Space have not used me , Acme have used me, they wanted me to come into their building. They knew I was looking for a new space and said they would find us a building, and they wanted us to be here downstairs. Its to do with profile and I am happy to be with them because they are my landlords and rather than have a bad landlord I have a good one who will understand what I am trying to do. Space wasnt a good landlord. As much as I love Space I think they lost their way after 1970 honestly."

What was the position of the local authorities and councils do you feel? Did you have any direct dealings with Hackney for example?
"I have never had any direct dealings with any council including Hackney nor have I received any monies from the GLC or local boroughs. Other places do, I know that Chisenhale actually receives educational money from Tower Hamlets.Quite a lot of other galleries do but we never have"
What do you think was your own and the galleries contribution to the artistic dialogue ?
"I think we showed a way that it was possible to get out of a gallery system (of which there are very few in this country and very few opportunities for people to show) and that it was possible for someone to open up his or her studio in a dilapidated brick building, be open for a very short space of time and yet actually cultivate an audience. People found it quite strange, quite exciting to ring a bell, to be led in through a derelict building, back out of the building and then back up the famous wrought iron stairway and in. It was personal. It has now become very commonplace, everywhere you go you have to ring a bell. We were one of the first and it worked .
Things obviously changed dramatically with Damian Hirst when he saw another opportunity as a student at Goldsmiths to find a building and do some form of promotion. But what Damian was doing was to get exposure, whereas what I was trying to do was to show art with the artists, it wasnt about this mega exposure. I suspect that places like Matts and Maureens at Interim and Chisenhale helped show the possibilities, that these places can and do work and that you can run them for different reasons."

Other galleries particularly from the earlier periods and the 80's have come and gone. What do you think it is that caused Matts Gallery to survive?
"First and foremost it is because of the artists that I've shown, together with my determination to continue to do what I wish to do and that is to show. In the beginning I had small amounts of public money and at present have a relatively large amount, but many of the shows that I've made have become seminal sorts of shows, whether they have been Richard Wilson, Susan Hiller or an artist such as Willie Doherty, who was probably almost unheard of when I first showed him and has now become an international artist."
Would you say that it comes down to a style or aesthetic?
"I think that the artists that Ive shown are in the first instance good artists but secondly its actually the way that we show the art.Its because we take great care with installing, preparing and making shows. To quote Louisa Buck in a forthcoming book,I think she says that I am 'dogged'.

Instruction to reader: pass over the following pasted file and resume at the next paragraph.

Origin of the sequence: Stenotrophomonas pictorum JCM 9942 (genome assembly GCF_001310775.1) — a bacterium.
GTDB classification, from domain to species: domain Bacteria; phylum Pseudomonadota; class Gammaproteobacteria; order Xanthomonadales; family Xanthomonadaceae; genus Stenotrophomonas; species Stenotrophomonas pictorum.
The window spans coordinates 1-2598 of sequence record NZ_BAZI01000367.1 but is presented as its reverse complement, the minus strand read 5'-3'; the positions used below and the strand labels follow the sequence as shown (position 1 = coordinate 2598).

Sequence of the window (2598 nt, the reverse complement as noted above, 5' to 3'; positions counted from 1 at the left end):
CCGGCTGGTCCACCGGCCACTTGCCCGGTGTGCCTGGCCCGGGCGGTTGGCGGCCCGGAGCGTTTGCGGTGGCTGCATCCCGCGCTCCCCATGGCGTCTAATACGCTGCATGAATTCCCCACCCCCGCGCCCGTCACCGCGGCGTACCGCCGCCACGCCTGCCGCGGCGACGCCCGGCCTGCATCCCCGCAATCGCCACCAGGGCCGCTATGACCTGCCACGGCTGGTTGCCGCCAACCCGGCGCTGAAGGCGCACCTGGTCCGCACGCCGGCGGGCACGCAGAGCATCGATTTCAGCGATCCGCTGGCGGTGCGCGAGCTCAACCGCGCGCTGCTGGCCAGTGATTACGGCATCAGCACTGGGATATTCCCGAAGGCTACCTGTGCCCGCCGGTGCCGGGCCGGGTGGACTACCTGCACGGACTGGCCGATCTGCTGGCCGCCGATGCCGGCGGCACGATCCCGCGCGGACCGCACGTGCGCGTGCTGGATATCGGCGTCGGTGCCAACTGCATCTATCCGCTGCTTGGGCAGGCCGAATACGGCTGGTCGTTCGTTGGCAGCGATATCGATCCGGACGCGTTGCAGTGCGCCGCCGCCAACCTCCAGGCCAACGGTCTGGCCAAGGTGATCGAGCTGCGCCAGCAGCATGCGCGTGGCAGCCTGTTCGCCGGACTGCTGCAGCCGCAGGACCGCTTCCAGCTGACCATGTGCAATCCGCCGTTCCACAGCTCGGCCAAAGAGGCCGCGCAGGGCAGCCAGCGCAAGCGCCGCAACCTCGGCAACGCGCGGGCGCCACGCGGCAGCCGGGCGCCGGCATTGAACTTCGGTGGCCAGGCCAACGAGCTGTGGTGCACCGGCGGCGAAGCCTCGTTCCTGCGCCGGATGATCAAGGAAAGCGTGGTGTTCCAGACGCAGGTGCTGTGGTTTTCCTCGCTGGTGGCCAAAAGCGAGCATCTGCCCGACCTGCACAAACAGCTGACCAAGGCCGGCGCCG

The reason that it has continued is that other places don't wish to be galleries, a lot of the spaces that have come up only want to exhibit for short periods of time; if you take somewhere like Chisenhale they have had five or six different directors whereas this gallery has only ever had whatever you want to call me, Director or rector, so its highly unlikely that Matt's will exist if I go.
Its not an institution and thats what some people have found quite strange, especially people today, that we are essentially a public gallery running on public funding.I have Trustees now but they don't have an artistic say. If I say I need this or that they are there to help me.There are some who say that my vision is rather blinkered and singular in what I want to do, and it is but that is part of why Matt's is still going."

Think of the demise of Air Gallery and how important it was
"Yes I mean when they moved the Air Gallery to Roseberry Avenue it was the same as everything Space did it crumbled. They could have survived but they didnt try to use the people within the organisation. I actually went for a job at The Air Gallery once, I was desperate. Yvonna Blaswick was leaving and I had this interview and we sat there and I told them what I did which they knew and they said "why do you want to come here? You are better off where you are"
I said that I was going to keep Matt's and planned to run Air as well. Annely Juda said that I would be mad to go there and to stay where I was.I said I know this, I panicked, I'm going now. They were right and Sara Selwood got the job."

What do you think is different now from say 1972? 25 years what is the main difference if you are an artist now?
"I think the main difference is that you expect to be successful now.This is what Damian and the rest have done, students expect to be sucessful let alone artists. I find it quite horrifying because I'm 51 years old and a bit old fashioned maybe, I mean 2nd year students expect to get shows, Damien was a 2nd year student when Saatchi first bought him, but everyone is not a Damien Hirst."